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The economy is driven by exports in electronics manufacturing and machinery. Financial services and tourism are other key sector in the economy. Being a major cargo seaport also compensates for its small population and lack of natural resources.
The manufacturing sector contributes anywhere between 20-30% to Singapore's GDP annually. The major industries include electronics (semi-conductors, precision-engineering, etc.), pharmaceutical, chemicals, construction, and ship-building. At the last quarter of 2007 until the second quarter of 2008, the manufacturing industry's growth became sluggish. The slowdown can be attributed to various factors such as the weakening of the US dollar, general slow down of major economies and in turn, decrease in overseas demand.
On the other hand, key industries under the services sector such as wholesale and retail, petroleum refinery, financial and business services remain strong. Tourism and ICT have also been on the rise. Since 2004, the service producing industry consistently contributes about 40-50% to GDP. You may access official time-series statistics here.
It is important to highlight Singapore's financial services industry. Its business-supportive environment and political stability has attracted many multi-national banking and investment firms. In the process, the knowledge, technology and skills that MNCs bring are transferred into the domestic market. You can expect every major bank and investment firm from the US or Europe operating extensively in Asia to be headquartered in Singapore. Perhaps Singapore's only direct Asian competitor in the business of "attracting MNCs" is Hong Kong.
Located at the southernmost tip of the Malaysian peninsula and with a land area smaller than that of New York's, Singapore has no significant natural resources. While Singapore operates the third largest oil refinery in the world, the raw materials come from overseas, specifically Saudi Arabia.
It has been said that Singapore's true natural resource is its people. The country has one of the highest qualities in higher education worldwide even outranking Germany and France in the 2008 Global Competitiveness Report (GCR). This factor is an essential part to the country's economic success. As the economy boomed, foreign and local companies had access to a pool of an educated workforce and eventually, a burgeoning consumer market.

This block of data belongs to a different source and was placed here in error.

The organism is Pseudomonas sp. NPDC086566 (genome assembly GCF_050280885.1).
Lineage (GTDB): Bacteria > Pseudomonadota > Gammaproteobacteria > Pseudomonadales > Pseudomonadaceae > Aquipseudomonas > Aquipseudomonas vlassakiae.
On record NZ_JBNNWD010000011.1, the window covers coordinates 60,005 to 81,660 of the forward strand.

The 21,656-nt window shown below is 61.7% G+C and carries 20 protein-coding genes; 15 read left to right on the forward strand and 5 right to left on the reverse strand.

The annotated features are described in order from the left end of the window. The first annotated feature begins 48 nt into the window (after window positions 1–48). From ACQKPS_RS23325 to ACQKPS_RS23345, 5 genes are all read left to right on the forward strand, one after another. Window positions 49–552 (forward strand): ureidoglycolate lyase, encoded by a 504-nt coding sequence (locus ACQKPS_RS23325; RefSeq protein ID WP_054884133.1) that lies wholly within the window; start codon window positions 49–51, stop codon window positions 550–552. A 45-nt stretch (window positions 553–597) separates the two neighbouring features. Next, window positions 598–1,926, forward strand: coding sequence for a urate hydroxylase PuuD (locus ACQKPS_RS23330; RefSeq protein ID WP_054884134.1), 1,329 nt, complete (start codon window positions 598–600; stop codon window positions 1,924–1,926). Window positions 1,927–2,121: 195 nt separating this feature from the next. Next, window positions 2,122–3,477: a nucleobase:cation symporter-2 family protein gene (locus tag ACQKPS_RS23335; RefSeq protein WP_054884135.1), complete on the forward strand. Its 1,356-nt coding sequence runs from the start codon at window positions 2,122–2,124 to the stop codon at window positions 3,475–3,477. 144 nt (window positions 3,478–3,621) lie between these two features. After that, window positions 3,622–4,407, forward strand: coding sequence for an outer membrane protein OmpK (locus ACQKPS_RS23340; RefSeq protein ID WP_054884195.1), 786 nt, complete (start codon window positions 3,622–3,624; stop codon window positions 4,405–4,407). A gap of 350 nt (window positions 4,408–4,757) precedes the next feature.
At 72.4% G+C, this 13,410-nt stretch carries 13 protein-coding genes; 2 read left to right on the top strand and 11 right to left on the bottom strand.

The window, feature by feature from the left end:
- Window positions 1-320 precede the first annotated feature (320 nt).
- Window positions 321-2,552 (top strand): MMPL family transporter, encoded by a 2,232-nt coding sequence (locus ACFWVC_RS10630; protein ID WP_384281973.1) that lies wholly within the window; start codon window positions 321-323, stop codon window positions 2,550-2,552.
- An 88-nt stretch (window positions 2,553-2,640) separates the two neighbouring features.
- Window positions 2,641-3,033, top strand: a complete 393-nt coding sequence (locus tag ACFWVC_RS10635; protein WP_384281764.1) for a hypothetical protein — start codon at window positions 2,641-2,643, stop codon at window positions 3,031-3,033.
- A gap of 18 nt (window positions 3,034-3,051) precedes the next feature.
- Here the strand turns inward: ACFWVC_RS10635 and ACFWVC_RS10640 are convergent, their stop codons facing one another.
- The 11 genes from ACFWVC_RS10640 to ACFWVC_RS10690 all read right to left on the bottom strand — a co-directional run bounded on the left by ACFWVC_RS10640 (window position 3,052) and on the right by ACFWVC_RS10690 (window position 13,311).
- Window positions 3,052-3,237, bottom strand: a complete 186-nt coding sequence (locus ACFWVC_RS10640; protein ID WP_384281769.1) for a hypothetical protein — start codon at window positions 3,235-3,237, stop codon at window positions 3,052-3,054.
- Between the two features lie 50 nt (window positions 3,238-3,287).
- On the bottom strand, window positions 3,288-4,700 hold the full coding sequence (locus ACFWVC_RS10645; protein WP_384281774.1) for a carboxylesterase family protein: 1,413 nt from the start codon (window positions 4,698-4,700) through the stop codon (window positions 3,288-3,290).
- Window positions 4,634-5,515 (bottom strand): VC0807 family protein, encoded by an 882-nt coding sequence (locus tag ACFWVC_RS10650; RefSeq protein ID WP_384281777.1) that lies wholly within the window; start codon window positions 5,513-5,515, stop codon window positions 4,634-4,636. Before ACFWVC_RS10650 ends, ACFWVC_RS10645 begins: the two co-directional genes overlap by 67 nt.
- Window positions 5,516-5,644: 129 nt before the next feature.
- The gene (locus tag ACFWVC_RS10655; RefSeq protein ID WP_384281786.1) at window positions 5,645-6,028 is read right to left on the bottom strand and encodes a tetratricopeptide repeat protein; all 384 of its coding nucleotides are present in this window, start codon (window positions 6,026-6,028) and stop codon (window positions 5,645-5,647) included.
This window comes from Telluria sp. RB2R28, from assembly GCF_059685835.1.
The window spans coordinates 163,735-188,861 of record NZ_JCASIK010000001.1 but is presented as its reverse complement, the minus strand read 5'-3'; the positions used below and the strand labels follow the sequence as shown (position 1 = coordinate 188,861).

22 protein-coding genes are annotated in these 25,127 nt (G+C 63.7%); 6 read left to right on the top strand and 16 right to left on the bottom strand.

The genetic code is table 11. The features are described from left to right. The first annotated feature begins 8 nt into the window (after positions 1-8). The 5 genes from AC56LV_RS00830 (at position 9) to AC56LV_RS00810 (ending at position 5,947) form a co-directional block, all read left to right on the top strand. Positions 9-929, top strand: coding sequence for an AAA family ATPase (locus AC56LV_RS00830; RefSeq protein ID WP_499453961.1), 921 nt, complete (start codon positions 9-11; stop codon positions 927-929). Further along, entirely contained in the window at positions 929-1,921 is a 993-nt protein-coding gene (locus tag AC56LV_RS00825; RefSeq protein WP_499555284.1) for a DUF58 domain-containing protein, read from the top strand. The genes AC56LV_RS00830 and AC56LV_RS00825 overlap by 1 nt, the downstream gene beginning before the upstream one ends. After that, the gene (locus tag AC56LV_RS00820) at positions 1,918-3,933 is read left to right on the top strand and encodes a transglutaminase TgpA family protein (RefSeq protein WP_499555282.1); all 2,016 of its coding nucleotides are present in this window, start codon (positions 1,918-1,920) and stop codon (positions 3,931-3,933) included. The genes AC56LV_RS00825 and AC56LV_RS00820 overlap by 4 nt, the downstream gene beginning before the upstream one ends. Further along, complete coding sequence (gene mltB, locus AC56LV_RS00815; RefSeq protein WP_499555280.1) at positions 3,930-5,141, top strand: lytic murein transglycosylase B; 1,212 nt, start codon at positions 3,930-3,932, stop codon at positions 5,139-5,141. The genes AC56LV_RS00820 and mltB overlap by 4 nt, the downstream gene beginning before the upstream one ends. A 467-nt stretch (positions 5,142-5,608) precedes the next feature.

Being a a commercial and military seaport during the colonial era meant Singapore already had a well-developed infrastructure in place. The post-colonial government went on to improve and expand the country's transport, communications, industrial, and housing systems. Along with Germany and Switzerland, Singapore is now one of the most "connected" countries according to the GCR 2008.
By land, Singapore is served by 3,297 kilometres of paved highways, 138.2 kilometres of rail (mass rapid transit and light rail combined), and island-wide bus and taxi operations. You can count on the transport system to be efficient, safe, and punctual.
By air, Changi International Airport is connected to 182 cities in 57 countries. It handles more than 4,000 weekly flights transporting passengers and cargo worldwide. By sea, the Port of Singapore (PSA Corporation) gives shippers a choice of over 200 shipping lines and access to some 600 ports in 123 countries. At any one time, there can be as many as 1,000 ships docked making it the busiest container port in the world.
The telecommunications system is no less remarkable. There are about one-thousand two-hundred twenty-five (1,225) mobile phone subscribers per 1,000 of the population. With the government's effort to drive internet-usage, 99% of the population is now online. In hotspots such as coffee chains, fast-food restaurants, the stretch of Orchard Road and Changi Airport, you can use a national wifi service called [email protected] for free.